If it wasn’t for the infamous Colts’ “fake” punt against the Patriots four years ago, I would safely and confidently call what I saw Sunday evening the worst fake punt of the decade. Maybe ever. Still, Jordan Berry’s “fake,” which amounted to him running straight into a pair of Cardinals’ rushers, was a disaster. And it was one of the first things Mike Tomlin was asked about in his post-game press conference. Tomlin said it was a called fake and took responsibility for the result.
“Called by me,” Tomlin told reporters. “They had a six man box. They had one gunner viced, they had two returners deep. We had decent numbers. We worked it during the week. But they executed it better than we did. Kudos to them.”
Tomlin went on to say Berry doesn’t have the ability to check out of the fake.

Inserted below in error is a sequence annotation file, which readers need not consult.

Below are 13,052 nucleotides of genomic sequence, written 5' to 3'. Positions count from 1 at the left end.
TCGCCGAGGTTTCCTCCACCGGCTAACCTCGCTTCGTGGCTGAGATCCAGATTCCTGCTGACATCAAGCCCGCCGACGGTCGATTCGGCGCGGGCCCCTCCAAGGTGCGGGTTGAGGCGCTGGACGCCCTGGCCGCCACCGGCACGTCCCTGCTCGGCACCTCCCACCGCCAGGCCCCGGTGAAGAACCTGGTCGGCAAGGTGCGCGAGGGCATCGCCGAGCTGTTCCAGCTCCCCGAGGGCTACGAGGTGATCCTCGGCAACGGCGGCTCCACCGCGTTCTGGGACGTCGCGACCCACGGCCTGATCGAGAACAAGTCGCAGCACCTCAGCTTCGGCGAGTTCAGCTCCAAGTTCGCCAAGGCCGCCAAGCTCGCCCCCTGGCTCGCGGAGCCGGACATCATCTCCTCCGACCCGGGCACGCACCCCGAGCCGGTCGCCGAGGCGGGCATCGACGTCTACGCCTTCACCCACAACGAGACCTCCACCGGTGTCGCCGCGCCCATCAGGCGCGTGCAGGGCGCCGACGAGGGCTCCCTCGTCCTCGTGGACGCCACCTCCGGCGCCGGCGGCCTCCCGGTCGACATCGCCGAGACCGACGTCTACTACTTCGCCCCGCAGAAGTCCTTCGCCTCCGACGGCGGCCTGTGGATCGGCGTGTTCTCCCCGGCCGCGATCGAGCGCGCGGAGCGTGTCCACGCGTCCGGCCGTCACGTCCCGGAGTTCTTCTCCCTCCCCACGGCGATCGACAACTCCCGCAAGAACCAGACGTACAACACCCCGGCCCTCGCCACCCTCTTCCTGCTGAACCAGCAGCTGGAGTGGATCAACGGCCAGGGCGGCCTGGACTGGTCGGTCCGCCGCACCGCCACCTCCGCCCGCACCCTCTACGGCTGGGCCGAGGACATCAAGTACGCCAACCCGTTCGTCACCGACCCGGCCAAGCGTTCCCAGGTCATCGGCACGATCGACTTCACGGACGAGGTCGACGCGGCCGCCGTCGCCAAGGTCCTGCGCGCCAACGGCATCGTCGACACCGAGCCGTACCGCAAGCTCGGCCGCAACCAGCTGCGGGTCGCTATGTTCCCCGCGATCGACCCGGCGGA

Here’s a look at it. It’s never a good thing when the opponent you’re facing is tweeting videos of your fake punt.
Arizona forced the fumble and got the ball over on downs. That led to a David Johnson 24 yard TD catch to make it a one-possession game, cutting the Steelers lead to 20-17. Pittsburgh had an ensuing 11 play, 77 yard drive to tack on a field goal while the defense closed things out the rest of the way.
Berry offered a little more insight in the locker room that seems to make better sense of the situation. According to ESPN’s Brooke Pryor, the fake was called off but Berry didn’t get the signal.
It was likely called off by personal protector Jordan Dangerfield, the QB of the unit. But Berry clearly didn’t get the message, the one man still believing there was a fake coming. That’s how you get lowlight reel plays like that one.
Ultimately, it didn’t cost the Steelers the game. Let’s just hope we never see something like that again.